MERIDEN — For a period in 1988, Meriden received the Hollywood treatment after being selected as the main location for “Jacknife” — a 1989 film about Vietnam veterans with post traumatic stress disorder starring Robert De Niro, Ed Harris and Kathy Baker.
Although the film was not a commercial success, it created a local frenzy from the time movie crews descended on the city to the film’s premiere a year later, cementing views of Meriden’s iconic sights, including Castle Craig and the Broad Street war memorials, in cinematic history. While some residents acted as extras, others offered up homes as sets or personal possessions as props for the movie.
“Jacknife” was written by Cheshire native Stephen Metcalfe and stars De Niro as Joseph “Megs” Megessey, a Vietnam veteran struggling with PTSD. After vetting locations from Maine to the deep South, production crews selected Meriden for its realistic, industrial feel, according to articles by the Record-Journal’s Jim Zebora.
City officials were excited for the economic boost, while locals relished a chance at fame. Hundreds waited in long lines for roles as extras in the film in April shortly before filming began.
Later that month, a production assistant stopped by Colony Street Service Station and left with what would be an important prop for the movie – a shabby cloth hat worn by De Niro. The woman came in and asked then 70-year-old worker Francis Schmidt if the hat was part of his regular uniform before stating, “If I crossed your palm with some money, would you give us the hat?”
Schmidt handed it over for free, describing it later to reporters in an April 26, 1988 article as “an old brown thing, full of grease,” and “a good warm hat, perfect for working on cars.”
The hat wasn’t the only Meriden item to make it into the film. Resident Richard Trombley was ecstatic when his plum-colored 1967 Chevelle SS was selected as De Niro’s car of choice for the film.
“My car is like the character,” Trombley is quoted as saying in a May 12, 1988 article. “If it had a name, it would be Robert De Niro.”
As filming ramped up in May, residents eagerly gathered to watch crews on location throughout Meriden, including the former East Main Street Texaco Station once, home to Uptown Garage, which is featured in the film.
Residents Charles and Amanda King loaned their 19th century Linsley Avenue home for several scenes in the movie, with crews opting to remove a large tree and several shrubs from the front yard, which were replaced after shooting. Other scenes feature a Victorian house on the corner of Maple and West Cliff streets used as the home of De Niro’s character. It was demolished in 1994.
De Niro and Harris filmed a veterans support group scene at the former East Main Street Polish Legion of American Veterans Hall featuring several actual Meriden Vietnam veterans – Richard Tomczuk, Paul Porter, Clinton Jones and Frank Santiago. Michael Aldi, city manager at the time, appears in the film as an extra in a restaurant scene and Meriden Police Detective Robert Pocobello, former City Councilor Anthony Tomassetti and high school coach Howard Hewitt can be seen in a two-minute basketball sequence. De Niro’s character shares a scene with love interest Baker at Castle Craig.
Film crews endured some unscripted drama on May 11, when a Linsley Avenue resident emerged from his home and pointed a loaded gun at a crew member. The man, apparently disgruntled at the large flood lights set up on the street, “came out of his home and hollered to a member of the movie crew,” before loading a shotgun and pointing it at the crew member, who dove to the ground. The man was arrested.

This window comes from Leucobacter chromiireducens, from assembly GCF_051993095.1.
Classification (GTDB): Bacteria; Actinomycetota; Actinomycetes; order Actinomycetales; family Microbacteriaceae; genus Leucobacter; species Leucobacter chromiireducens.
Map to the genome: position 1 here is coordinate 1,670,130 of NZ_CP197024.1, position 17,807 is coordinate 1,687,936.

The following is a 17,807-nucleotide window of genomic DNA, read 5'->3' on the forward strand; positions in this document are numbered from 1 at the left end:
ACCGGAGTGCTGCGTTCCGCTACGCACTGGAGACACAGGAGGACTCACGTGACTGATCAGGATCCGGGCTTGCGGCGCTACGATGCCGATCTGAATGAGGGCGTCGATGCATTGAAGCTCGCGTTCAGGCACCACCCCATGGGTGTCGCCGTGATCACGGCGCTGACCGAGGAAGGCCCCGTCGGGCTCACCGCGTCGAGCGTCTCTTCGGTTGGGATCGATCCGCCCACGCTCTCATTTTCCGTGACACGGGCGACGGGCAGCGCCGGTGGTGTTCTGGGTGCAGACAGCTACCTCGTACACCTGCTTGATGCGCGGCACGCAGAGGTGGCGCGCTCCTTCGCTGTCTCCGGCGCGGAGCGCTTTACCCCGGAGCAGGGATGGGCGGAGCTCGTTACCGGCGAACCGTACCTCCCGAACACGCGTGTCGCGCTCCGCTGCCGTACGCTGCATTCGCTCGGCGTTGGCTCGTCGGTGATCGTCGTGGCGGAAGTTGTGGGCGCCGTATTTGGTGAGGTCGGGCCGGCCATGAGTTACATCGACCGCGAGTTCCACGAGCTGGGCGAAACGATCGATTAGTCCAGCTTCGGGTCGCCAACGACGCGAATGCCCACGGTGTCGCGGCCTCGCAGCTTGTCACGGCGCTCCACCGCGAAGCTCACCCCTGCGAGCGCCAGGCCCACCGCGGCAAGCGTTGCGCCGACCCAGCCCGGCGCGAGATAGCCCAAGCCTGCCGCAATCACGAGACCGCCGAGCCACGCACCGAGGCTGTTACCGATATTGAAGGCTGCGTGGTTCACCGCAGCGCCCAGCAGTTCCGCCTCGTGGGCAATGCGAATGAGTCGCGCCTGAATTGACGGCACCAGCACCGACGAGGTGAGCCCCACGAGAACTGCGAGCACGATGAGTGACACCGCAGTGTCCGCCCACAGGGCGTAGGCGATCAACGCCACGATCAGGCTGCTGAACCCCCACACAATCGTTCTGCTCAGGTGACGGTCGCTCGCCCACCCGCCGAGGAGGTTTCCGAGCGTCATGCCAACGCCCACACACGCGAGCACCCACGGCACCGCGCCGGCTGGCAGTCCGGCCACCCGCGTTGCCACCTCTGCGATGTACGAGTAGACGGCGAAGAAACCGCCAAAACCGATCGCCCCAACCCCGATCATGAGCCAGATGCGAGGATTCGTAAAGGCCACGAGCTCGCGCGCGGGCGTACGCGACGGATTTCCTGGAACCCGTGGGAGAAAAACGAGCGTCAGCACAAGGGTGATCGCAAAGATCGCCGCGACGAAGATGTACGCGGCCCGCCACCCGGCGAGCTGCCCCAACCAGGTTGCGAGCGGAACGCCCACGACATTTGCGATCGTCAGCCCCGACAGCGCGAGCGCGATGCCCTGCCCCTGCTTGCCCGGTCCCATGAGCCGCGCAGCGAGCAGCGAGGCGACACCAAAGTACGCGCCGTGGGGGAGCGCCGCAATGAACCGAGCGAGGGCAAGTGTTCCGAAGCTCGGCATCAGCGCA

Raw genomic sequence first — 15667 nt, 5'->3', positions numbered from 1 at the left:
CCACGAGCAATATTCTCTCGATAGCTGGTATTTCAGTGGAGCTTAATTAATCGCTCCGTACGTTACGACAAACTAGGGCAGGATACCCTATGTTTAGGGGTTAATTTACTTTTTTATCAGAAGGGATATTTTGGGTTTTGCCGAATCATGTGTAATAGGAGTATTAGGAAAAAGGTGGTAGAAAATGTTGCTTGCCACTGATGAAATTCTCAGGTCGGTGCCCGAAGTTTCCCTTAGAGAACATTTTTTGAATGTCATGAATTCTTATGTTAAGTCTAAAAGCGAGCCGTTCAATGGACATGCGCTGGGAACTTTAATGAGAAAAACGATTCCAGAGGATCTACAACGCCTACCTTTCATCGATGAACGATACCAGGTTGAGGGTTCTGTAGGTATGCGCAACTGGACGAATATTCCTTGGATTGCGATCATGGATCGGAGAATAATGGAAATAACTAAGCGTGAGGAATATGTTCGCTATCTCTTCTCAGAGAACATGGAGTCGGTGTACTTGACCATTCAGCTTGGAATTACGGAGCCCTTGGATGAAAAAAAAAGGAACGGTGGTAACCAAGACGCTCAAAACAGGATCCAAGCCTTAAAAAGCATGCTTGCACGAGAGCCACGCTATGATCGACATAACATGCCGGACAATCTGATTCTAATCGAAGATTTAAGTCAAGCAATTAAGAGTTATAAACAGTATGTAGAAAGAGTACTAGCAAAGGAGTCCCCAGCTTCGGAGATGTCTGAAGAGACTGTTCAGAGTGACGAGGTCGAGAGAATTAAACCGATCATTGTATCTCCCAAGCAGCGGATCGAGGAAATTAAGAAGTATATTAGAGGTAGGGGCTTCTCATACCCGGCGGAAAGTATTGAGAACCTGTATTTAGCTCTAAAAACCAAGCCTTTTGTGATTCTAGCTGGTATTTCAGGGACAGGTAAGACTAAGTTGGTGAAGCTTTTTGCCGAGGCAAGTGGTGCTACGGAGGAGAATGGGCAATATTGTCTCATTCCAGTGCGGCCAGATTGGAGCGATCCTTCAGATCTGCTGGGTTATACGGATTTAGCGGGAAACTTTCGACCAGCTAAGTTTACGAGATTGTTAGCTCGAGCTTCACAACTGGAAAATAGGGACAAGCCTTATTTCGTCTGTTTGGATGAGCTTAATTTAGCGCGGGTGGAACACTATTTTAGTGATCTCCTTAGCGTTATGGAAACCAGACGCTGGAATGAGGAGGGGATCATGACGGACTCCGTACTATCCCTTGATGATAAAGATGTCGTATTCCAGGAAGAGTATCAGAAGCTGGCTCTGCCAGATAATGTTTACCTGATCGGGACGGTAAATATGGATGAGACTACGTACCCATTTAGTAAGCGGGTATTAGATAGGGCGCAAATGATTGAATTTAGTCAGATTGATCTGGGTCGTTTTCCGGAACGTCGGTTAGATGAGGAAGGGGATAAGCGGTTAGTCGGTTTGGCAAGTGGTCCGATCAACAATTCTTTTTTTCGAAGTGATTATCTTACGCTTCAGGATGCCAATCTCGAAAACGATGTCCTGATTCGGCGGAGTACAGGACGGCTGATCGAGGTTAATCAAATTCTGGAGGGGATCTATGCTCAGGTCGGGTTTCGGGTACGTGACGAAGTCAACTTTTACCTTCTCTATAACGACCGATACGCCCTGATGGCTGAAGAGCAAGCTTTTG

In June, crews transformed a Cromwell industrial park into a Vietnam war zone to film several flashback scenes. The scenes included “heavy explosives and helicopters” and enlisted local military personnel as extras, according to a June 19, 1988 Record-Journal article. The film was expected to wrap the following week, the article stated.
The film’s national premiere was in New York on March 3, 1989. Two weeks later, audiences in Meriden packed theaters to view the film. Although praised locally the movie, which had a budget of about $6 million, grossed just over $2 million at the box office.
Nearly three decades later, the movie’s mark remains on the Silver City and surrounding towns. Modern Men’s Shop got the star treatment, including screen time for owner Sal Dominello Sr. His son, Sal Dominello Jr., said film crews came in to shoot a scene where De Niro is outfitted for a tux.
“They had their tailor acting who was doing his thing and the director kept cutting and cutting and the director said, ‘Hey Sal, come over here and do what you do,’” Sal Dominello Jr. said. “So my father slid his way in there and has speaking parts and credits at the end.”
Sal Dominello Sr. would proudly display the white suit jacket worn in the film in the display window of his shop, now called Modern Formals, which has since relocated to Middletown. However, the story didn’t end there, his son said, as De Niro and his father remained friends.
“The coolest part was that they kept in touch years later. They were both Italian, spoke Italian in front of each other so they really hit it off,” Sal Dominello Jr. said. “At the time of the movie, De Niro had an aunt who lived in Plainville and my father met her and, for a couple years after, he would be invited to dinner.”
A photograph still hangs in the shop showing the men during the filming of the movie.
Customers “are taken back when they see the picture and they are like, “Is that De Niro?” and then they see the jacket,” Sal Dominello Jr. said. “It’s funny to think about it, like it happened so long ago, but it’s like it happened yesterday. It’s still so popular.”
Sal Dominello Sr. no longer works in the shop after suffering a stroke last year. He now resides in a nursing home in the area.
“I told the nurses, ‘Listen, you’re dealing with a movie star,’” his son joked.